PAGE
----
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Article 11 of the Convention provides as follows:
(1) Everyone has the right to freedom of peaceful assembly and to freedom of association with others, including the right to form and to join trade unions for the protection of his interests.
(2) No restrictions shall be placed on the exercise of these rights other than such as are prescribed by law and are necessary in a democratic society in the interests of national security or public safety, for the prevention of disorder or crime, for the protection of health or morals or for the protection of the rights and freedoms of others. This Article shall not prevent the imposition of lawful restrictions on the exercise of these rights by members of the armed forces, or the police, or of the administration of the State.
The right to freedom of assembly covers peaceful protests and demonstrations. Public and private meetings are protected under this Article. These may be limited mainly on the grounds of public order. In most cases Article 11 rights are considered together with the right to freedom of expression under Article 10 and sometimes the right to a fair trial under Article 6. The Strasbourg Court will only reach a ruling under Article 11 if it considers that this is the lex specialis to be applied in a given case, in other words whether its provisions are more relevant to the facts than those in Article 10.
The right to freedom of association guarantees the capacity of all persons to join with others to attain a particular objective. Freedom of association also implies a negative right for individuals who may not be compelled to join an association: (1) Young (2) James (3) Webster v United Kingdom (1981) 4 EHRR 38 (a case concerning closed shop agreements) and Sigurdur A Sigurjonsson v Iceland (1993) 16 EHRR 462 (compulsory membership of a taxi association breached the applicant’s right to freedom of association). In addition to this in the recent case of Demir & Baykara v. Turkey (10 November 2008), the Grand Chamber held that the right to bargain collectively had become one of the essential or core elements of the right to join and form trade unions, something of a departure from the case law on this particular element of trades unionism in the seventies. States are also under a positive obligation to provide legal safeguards for employees against actions taken by private employers. In one case a private company dismissed the applicant who was a candidate for the British National Party, because he might allegedly have offended clients of ethnic origin if they discovered his leanings. The Strasbourg Court upheld his complaint under Article 11, concluding that his right to freedom of association has been infringed and violated, because the qualifying period of one year for unfair dismissal left no room for a claim that he was discriminated against on grounds of his political beliefs: Redfearn v United Kingdom, 6 November 2012.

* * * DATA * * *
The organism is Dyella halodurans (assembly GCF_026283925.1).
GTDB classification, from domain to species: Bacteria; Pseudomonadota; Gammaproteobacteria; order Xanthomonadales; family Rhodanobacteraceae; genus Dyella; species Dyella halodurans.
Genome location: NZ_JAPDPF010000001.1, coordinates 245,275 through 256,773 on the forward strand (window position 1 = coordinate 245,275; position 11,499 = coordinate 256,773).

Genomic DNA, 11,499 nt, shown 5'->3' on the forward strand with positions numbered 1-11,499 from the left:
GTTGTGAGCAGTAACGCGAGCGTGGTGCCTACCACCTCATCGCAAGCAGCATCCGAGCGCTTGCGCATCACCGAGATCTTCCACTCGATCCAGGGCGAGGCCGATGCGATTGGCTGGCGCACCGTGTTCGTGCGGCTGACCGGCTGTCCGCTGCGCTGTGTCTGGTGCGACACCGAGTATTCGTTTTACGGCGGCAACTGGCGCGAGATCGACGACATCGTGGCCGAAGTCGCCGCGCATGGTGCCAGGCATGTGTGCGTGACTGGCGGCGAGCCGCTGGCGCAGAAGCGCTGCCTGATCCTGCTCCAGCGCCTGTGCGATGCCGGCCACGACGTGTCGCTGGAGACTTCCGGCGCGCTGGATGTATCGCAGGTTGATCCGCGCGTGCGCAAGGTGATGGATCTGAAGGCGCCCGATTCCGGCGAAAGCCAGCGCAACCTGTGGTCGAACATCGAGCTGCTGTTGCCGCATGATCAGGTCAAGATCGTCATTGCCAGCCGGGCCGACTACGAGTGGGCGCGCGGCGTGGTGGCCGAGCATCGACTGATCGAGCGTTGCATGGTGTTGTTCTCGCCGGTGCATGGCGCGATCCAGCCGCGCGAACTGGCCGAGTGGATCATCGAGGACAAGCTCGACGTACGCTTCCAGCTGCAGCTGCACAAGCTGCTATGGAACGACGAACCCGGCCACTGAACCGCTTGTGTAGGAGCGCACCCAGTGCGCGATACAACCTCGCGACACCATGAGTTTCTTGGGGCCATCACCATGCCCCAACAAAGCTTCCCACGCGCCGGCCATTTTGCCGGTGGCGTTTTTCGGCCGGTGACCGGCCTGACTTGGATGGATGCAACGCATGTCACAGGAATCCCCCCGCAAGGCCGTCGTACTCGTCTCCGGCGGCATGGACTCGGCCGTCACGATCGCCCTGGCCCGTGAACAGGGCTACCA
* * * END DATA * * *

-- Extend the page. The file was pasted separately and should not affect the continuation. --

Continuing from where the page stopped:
Freedom of assembly is often in the news as demonstrations, sit-ins, staged occupations and other forms of protest are part and parcel of the public life of a liberal democracy. We discuss the application of domestic public order laws and the extent to which they can be mitigated by Article 11 here.
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